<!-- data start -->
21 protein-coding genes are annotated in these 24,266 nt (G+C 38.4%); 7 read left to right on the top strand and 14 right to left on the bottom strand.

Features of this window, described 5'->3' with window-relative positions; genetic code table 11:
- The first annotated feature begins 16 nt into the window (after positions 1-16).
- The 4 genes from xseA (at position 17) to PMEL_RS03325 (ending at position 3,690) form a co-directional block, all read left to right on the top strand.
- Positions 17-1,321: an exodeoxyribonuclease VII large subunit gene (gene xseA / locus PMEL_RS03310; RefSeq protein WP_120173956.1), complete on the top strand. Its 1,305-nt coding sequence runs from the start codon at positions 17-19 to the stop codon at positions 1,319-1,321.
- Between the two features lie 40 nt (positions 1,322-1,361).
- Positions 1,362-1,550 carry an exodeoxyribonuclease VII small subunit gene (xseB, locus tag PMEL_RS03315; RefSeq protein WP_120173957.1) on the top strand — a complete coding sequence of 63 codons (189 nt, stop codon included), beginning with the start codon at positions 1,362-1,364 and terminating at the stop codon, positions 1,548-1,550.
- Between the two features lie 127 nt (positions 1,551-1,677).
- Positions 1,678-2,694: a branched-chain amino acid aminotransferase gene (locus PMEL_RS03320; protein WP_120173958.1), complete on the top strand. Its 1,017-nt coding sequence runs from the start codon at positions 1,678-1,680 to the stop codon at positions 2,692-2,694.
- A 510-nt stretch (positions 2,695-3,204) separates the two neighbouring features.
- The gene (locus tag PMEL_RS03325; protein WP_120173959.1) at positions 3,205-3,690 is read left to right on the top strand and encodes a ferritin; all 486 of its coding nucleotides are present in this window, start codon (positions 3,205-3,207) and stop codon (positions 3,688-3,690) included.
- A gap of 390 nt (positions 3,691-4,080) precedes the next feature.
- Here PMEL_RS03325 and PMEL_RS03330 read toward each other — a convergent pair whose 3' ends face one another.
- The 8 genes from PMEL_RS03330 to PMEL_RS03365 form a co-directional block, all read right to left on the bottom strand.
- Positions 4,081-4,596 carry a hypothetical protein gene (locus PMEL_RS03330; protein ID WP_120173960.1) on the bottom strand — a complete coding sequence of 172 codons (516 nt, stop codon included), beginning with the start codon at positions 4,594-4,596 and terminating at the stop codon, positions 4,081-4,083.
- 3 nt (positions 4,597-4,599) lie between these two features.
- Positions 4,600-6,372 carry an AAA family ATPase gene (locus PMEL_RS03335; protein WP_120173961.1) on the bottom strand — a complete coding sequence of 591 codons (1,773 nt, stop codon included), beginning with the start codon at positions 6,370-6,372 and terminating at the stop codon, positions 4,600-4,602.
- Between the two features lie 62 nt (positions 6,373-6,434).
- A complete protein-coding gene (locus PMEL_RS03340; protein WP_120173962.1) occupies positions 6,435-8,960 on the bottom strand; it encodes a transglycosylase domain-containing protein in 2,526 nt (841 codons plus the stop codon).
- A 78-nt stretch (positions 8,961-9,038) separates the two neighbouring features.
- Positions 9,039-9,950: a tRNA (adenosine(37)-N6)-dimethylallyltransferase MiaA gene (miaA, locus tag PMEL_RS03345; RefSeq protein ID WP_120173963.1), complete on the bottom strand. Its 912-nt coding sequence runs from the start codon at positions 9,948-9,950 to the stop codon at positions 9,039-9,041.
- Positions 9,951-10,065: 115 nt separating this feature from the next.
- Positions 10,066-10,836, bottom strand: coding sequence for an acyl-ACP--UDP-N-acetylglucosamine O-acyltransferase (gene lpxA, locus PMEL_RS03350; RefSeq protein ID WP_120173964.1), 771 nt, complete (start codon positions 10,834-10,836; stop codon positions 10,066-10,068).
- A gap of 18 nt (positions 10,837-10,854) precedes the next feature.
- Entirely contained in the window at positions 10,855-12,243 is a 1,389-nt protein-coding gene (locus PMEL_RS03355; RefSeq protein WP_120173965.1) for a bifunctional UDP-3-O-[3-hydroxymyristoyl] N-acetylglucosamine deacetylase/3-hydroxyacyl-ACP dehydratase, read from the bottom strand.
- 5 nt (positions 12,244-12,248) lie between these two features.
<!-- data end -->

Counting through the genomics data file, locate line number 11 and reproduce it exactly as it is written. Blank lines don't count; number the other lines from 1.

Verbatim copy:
- The gene (locus tag PMEL_RS03325; protein WP_120173959.1) at positions 3,205-3,690 is read left to right on the top strand and encodes a ferritin; all 486 of its coding nucleotides are present in this window, start codon (positions 3,205-3,207) and stop codon (positions 3,688-3,690) included.